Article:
> it. When
> she wrote, she was a picture of complete happiness. She'd sit, with 
> a fag in
> one hand and a pen in the other, a dog or a cat at her feet, and 
> coffee
> nearby. She regarded the people and worlds she created with real 
> love; when
> she signed away the film rights to Howl's Moving Castle, so that 
> Miyazaki
> could make it into a wonderful animation, she said that she felt 
> like she
> was selling her characters into slavery. And yet, clearly, she 
> regarded the
> process of imagining new and magical worlds as an exercise in 
> loneliness, so
> profound that it was almost a kind of sacrifice. 
>         Many of the obituaries of DWJ dwelt on her early life, or 
> rather,
> her early life as she described it in an autobiography she wrote for 
> her
> website. This tells how she was brought up in the village of 
> Thaxted, in
> Essex. Thaxted was, through the 1920s and beyond, a centre for 
> communism,
> Morris dancing, hand-thrown pots, and eccentric living of all kinds. 
> She
> always said how much she hated the village, but her particular brand 
> of
>  fiction is actually quite hard to imagine without that bizarre
> social and political background. Her autobiography also says that 
> DWJ and
> her sisters spent much of their childhood living on their own in an 
> annex
> with a concrete floor, where they were deprived of books and were 
> neglected
> by their parents. Her mother repeatedly called her a "clever but 
> ugly
> delinquent." Her sisters don't remember their childhood in quite the 
> same
> way. I obviously wasn't there, so I can only say that she needed to 
> remember
> her childhood in this way, even if that wasn't quite how it was. 
> There's no
> doubt that this gives her fiction its characteristic darkness. Old 
> women and
> failed mothers do not fare well in her stories. The central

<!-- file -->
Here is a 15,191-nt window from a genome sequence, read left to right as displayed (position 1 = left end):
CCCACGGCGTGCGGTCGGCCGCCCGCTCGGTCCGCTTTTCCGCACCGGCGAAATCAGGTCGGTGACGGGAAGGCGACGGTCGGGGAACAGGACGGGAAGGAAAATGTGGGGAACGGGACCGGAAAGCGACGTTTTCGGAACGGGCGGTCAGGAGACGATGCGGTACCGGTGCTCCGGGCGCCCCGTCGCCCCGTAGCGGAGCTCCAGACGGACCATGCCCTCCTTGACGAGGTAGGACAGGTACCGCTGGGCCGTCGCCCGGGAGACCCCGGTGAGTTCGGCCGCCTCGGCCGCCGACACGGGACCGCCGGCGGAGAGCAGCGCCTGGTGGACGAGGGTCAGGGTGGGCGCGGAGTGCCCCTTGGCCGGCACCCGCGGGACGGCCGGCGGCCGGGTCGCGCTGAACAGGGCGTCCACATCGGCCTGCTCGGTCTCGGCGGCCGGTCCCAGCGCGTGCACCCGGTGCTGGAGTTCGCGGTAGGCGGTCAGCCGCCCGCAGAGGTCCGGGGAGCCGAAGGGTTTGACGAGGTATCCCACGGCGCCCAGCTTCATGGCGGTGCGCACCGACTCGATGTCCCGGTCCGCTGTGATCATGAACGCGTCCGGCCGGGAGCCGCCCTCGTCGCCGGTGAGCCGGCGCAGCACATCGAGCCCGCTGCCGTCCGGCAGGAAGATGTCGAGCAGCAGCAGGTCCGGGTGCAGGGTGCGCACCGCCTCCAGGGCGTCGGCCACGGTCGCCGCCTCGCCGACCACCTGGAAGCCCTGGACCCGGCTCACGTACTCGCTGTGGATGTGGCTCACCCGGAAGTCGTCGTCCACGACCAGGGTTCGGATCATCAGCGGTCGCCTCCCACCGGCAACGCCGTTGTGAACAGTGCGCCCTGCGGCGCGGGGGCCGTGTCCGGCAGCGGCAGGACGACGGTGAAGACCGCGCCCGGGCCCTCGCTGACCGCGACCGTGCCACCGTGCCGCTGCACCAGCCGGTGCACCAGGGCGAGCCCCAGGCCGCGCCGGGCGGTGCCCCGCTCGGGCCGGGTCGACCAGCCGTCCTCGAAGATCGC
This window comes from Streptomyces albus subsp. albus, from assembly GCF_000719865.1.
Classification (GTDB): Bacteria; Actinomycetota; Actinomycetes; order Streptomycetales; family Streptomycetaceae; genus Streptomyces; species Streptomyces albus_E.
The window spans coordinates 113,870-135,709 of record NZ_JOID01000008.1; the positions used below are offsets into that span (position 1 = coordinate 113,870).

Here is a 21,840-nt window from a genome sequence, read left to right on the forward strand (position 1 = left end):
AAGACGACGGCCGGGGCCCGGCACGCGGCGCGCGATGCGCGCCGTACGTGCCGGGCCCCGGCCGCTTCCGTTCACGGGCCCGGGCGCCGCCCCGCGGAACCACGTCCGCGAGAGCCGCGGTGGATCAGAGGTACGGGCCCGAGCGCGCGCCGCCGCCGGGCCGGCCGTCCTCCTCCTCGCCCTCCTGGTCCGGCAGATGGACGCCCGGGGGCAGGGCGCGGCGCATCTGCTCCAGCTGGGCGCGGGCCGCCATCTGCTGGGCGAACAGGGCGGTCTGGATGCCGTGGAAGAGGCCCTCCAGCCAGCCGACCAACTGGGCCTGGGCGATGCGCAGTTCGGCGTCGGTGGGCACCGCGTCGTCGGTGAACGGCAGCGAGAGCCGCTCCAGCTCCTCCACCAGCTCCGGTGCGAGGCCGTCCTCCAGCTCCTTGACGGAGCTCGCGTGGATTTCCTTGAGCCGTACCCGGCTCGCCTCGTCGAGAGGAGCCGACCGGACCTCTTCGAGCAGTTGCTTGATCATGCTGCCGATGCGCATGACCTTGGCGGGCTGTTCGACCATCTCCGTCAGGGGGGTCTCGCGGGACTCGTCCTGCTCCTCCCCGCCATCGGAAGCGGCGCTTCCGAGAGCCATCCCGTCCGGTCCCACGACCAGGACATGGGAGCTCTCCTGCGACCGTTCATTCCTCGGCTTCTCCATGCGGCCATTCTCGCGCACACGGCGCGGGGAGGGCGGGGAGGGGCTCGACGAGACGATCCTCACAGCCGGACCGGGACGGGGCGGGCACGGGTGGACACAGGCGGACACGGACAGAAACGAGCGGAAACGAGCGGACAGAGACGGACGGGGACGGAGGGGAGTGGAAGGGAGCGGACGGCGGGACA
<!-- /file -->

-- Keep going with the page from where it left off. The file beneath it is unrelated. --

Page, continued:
> character of
> Black Maria is an elderly suburban lady of high respectability. She 
> turns
> out to be a witch who uses magic to control a whole town full of 
> zombie-like
> conformist men. This particular witch is clearly based on my own
> grandmothers and they are represented so cruelly that one of DWJ's 
> own
> characters might well cry out, "it's not fair," if they read about 
> them. My
> mother's mother was herself a formidable woman. She grew up in a 
> very modest
> background in Sheffield, she became a scholarship girl, went to 
> Oxford, and
> transformed herself into a speaker of impeccably cultivated BBC 
> English. She
> probably did not much want to be a mother, she certainly could be 
> cruel, and
> very much liked to be admired by men. She runs through my mother's 
> novels
> like a dark base note; she's there in the wicked witch of the west 
> in Howl's
> Moving Castle, who turns the young Sophie into a crone and who 
> preserves her
> own beauty by magic. There's no doubt that my grandmother is the 
> principal
> reason why DWJ's arcadias are so dark, and why her fictions so 
> often
> associate imaginative children with lonely defiance, and with 
> sadness. 
> One of the most obvious but most profound truths about fiction is 
> that it
> does not paint things as they are. Fiction is often, as a result, 
> not fair.
> People who make up imaginative worlds; Arcadias, utopias, often do 
> so
> because they feel wronged, or because they feel that there is 
> something
> wrong with the world around them. Fiction allows them to create a 
> world with
> its own set of values in which punishments can be handed out 
> according to
> the rules of the imagination and emotion rather than the rule of 
> law. People
> who knew Dante and who saw him put people who he hated into his
> representation of hell probably had exactly the same response I do